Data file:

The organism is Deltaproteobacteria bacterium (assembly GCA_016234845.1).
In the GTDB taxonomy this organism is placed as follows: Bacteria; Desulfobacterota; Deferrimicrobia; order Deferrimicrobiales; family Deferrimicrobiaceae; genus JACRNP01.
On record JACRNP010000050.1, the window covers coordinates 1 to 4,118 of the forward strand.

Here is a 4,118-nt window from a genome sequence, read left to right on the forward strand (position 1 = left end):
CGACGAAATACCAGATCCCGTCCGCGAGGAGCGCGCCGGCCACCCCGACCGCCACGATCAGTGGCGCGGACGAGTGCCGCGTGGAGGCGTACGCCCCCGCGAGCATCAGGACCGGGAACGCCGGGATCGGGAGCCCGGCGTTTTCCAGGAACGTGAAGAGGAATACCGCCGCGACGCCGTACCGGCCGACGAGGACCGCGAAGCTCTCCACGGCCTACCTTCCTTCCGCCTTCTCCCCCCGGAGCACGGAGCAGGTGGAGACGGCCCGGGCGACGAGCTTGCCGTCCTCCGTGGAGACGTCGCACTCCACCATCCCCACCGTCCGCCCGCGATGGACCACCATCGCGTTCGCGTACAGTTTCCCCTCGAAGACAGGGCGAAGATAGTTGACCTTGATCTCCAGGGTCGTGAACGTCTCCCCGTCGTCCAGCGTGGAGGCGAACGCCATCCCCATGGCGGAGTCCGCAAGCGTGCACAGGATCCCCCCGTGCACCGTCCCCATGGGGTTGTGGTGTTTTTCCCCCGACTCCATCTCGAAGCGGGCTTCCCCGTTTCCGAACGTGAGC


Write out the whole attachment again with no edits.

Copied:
The organism is Deltaproteobacteria bacterium (assembly GCA_016234845.1).
In the GTDB taxonomy this organism is placed as follows: Bacteria; Desulfobacterota; Deferrimicrobia; order Deferrimicrobiales; family Deferrimicrobiaceae; genus JACRNP01.
On record JACRNP010000050.1, the window covers coordinates 1 to 4,118 of the forward strand.

Here is a 4,118-nt window from a genome sequence, read left to right on the forward strand (position 1 = left end):
CGACGAAATACCAGATCCCGTCCGCGAGGAGCGCGCCGGCCACCCCGACCGCCACGATCAGTGGCGCGGACGAGTGCCGCGTGGAGGCGTACGCCCCCGCGAGCATCAGGACCGGGAACGCCGGGATCGGGAGCCCGGCGTTTTCCAGGAACGTGAAGAGGAATACCGCCGCGACGCCGTACCGGCCGACGAGGACCGCGAAGCTCTCCACGGCCTACCTTCCTTCCGCCTTCTCCCCCCGGAGCACGGAGCAGGTGGAGACGGCCCGGGCGACGAGCTTGCCGTCCTCCGTGGAGACGTCGCACTCCACCATCCCCACCGTCCGCCCGCGATGGACCACCATCGCGTTCGCGTACAGTTTCCCCTCGAAGACAGGGCGAAGATAGTTGACCTTGATCTCCAGGGTCGTGAACGTCTCCCCGTCGTCCAGCGTGGAGGCGAACGCCATCCCCATGGCGGAGTCCGCAAGCGTGCACAGGATCCCCCCGTGCACCGTCCCCATGGGGTTGTGGTGTTTTTCCCCCGACTCCATCTCGAAGCGGGCTTCCCCGTTTCCGAACGTGAGC